The NME have given this album 4/10. There must have been something dodgy with their copy as this is one of the strongest albums you will hear all year. It's easily as good as Bloc Party's second offering which will probably get a 9 rating in the aformentioned music rag. But anyhow, the standard here is equal to the first two albums from the Coopers. Head and Connect are two incredible electric based songs which would sound fantastic in a club whilst Homosapiens is TCTC at their most fearsome. The tender moments on this album are beautiful,. Waiting Game has not got the airplay it deserves. Had it been written by Snow Patrol it probably would have gone top 5. Take Comfort is The Cooper Temple Clause as you have never heard them before, acoustic and almost folk in style it features some of the album's most affecting lyrics which across the LP are of a very high standard.

I can't recommend this album highly enough. The range of styles and approaches to songwriting on Make This Your Own are vast and varied meaning there is something here for every taste whilst still managing to sound cohesive.

Make This Your Own right now.
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on 29 May 2007
Whilst this album is clearly differant to all of TCTC's previous efforts. It certainly wasn't what I expected as a third album. When I first listened to it, it was clear that the angst, heavy distrorted guitars and waves of feedback I anticipated from them were missing from the album. I didn't like it because it wasn't what i expected.

However after coming back to it after a while I love it. It has some great songs some great harmonys and the polished producing makes them feel a lot more rounded and less like a bunch of students making a noise in their garage. The shouting/singing has been replaced with singing which makes a refreshing change.

As a TCTC album its a disapointment compared to their previous work, but don't let this put you off it, as it is still a good album. Buy it if you've never heard TCTC before as still beats a lot of other albums out at the moment. If you liked TCTC buy it, but prepared for a surprise.
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on 16 July 2007
Been a Coopers fan ever since they came on the scene, there was just something about this band that other bands could not compete with. See This Through And Leave was totally different from anything else i had heard at the time and the second album in my opinion is their finest hour!

Anyway to the point, this album is solid, but it does lack something.....Didz perhaps?! "Head" in my opinion is a typical Coopers tune that could fit on either of the last two records and "Waiting Game" is instantly radio friendly (which is strange for the Coopers, perhaps too friendly from what we expect). It really is different from the previous albums, but after a few listens i respected the change in sound. I think anyone new to the Coopers would like this album, but if you decide to go backwards in collecting their music, put on your seatbelts people cos the road ahead is bloody crazy!!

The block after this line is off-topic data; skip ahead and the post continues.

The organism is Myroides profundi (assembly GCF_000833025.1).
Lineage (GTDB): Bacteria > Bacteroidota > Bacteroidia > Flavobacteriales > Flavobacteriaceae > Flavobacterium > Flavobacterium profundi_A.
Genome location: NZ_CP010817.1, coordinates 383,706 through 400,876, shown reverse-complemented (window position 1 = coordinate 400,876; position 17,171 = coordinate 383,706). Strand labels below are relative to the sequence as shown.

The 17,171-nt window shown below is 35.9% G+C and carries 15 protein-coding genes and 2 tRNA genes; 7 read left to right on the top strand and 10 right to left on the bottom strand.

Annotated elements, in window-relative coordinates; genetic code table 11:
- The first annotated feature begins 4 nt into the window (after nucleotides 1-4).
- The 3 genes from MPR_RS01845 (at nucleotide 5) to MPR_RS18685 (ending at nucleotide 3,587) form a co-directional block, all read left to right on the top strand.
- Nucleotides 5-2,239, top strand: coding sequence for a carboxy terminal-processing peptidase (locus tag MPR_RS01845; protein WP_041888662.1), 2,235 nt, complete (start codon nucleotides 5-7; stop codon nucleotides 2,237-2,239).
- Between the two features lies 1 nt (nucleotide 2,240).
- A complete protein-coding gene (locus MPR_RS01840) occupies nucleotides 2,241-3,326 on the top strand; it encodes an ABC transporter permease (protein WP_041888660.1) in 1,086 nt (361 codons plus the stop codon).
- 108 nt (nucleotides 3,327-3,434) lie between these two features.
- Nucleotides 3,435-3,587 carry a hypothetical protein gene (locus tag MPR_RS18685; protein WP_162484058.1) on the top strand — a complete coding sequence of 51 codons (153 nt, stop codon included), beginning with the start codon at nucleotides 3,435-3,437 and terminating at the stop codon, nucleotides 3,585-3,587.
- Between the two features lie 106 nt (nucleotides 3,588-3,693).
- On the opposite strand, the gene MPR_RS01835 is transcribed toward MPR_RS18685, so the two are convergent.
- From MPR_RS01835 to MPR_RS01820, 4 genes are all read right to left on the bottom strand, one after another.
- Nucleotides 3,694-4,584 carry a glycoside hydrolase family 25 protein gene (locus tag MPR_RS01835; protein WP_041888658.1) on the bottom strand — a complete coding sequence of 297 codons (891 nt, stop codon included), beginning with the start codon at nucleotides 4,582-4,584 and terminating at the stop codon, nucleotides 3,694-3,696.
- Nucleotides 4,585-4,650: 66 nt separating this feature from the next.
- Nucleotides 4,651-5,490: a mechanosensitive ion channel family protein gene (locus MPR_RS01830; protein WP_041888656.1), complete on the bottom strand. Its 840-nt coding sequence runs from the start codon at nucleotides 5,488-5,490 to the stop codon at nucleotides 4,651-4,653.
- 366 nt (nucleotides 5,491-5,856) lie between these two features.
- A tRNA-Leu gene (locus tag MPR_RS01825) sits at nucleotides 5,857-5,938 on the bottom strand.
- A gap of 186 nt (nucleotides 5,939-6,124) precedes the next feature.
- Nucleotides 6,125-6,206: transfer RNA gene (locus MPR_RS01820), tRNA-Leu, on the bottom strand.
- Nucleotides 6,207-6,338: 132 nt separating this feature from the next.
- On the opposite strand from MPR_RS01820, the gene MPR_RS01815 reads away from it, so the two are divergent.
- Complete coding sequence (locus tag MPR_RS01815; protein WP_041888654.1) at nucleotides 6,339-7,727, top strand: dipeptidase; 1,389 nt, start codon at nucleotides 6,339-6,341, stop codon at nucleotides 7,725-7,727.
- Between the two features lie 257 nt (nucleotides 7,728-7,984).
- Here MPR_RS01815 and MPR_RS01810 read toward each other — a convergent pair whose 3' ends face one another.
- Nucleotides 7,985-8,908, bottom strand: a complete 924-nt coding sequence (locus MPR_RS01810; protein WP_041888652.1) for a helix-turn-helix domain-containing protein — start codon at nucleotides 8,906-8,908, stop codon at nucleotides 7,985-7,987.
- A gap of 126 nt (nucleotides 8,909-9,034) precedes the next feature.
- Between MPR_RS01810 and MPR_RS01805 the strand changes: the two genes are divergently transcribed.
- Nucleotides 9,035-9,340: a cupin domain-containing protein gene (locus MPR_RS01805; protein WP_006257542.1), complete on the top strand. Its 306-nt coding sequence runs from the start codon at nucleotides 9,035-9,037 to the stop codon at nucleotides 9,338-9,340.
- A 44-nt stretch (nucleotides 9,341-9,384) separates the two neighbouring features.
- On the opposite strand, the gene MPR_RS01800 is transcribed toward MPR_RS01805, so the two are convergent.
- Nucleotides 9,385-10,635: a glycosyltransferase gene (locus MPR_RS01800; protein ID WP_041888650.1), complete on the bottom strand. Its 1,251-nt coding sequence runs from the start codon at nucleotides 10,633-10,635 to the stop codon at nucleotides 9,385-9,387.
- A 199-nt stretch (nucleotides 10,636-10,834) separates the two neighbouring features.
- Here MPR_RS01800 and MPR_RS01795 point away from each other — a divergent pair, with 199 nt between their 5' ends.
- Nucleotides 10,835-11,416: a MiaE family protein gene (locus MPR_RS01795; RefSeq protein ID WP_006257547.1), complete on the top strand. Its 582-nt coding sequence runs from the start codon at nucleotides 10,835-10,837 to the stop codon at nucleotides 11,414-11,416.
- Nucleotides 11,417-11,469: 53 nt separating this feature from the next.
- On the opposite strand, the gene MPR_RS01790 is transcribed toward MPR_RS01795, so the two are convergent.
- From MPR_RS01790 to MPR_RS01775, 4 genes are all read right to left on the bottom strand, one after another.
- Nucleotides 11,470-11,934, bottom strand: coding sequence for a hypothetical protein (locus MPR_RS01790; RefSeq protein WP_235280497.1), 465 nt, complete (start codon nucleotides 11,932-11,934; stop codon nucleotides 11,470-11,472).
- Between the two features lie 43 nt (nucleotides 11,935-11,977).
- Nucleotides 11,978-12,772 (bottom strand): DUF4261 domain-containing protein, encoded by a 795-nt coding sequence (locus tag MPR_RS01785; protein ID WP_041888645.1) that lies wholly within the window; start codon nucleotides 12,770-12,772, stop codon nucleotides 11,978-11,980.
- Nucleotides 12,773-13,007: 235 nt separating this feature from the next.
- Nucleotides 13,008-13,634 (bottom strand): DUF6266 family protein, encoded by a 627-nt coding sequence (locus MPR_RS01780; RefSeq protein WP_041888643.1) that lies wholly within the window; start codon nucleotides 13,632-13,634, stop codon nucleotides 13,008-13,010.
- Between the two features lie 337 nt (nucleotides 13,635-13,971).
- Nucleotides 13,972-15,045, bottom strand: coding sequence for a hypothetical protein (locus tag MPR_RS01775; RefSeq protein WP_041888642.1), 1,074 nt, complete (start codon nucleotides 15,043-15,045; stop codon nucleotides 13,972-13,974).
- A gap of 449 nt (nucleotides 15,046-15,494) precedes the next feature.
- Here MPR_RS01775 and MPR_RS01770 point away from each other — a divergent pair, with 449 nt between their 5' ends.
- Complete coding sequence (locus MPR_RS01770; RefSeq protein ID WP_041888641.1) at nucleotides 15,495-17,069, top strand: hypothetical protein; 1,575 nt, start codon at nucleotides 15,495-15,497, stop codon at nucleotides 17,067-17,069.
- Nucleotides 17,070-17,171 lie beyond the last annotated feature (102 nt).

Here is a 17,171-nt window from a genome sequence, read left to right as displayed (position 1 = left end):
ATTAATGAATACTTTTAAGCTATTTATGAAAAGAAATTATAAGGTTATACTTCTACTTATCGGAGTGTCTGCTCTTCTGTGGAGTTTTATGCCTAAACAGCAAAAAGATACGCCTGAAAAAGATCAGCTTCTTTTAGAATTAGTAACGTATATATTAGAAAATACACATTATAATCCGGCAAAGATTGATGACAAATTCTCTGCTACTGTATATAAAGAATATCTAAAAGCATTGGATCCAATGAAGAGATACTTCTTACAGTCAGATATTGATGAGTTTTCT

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on 11 May 2007
Was this album to catapult them into the mainstream? Or to kill them off?

After Didx's departure this was always going to be the "difficult" 3rd album, which in the end proved to be their demise.

Saw them in April just before the dark announcment on Radio 1's Zane Lowe show and they were as loud and crass as they usually are, but there was a happy team Cooper that night, which included Dan's mother whom I briefly met and chatted to.

Thank you for the music and RIP in boys was nice knowing you and being a fond bi-annual stalker to your many shows in various locations.

Let's hope team Cooper can be reserrected or atleast re-incarnmated to a different form as it would be a travisty to waste such great talent.

Yours, in mourning.
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on 27 January 2007
The Cooper Temple Clause have been around for a while now, and with each album they bring out, they progress in a slightly different direction, and Make This Your Own is no different from the formula. Featuring a blend of soaring vocals, rocking guitars, and new to the mixture this time around a more synthesised/dance sound, as well as a vaguely country-esque song (Take Comfort), the CTC have shown yet again they rock heavily.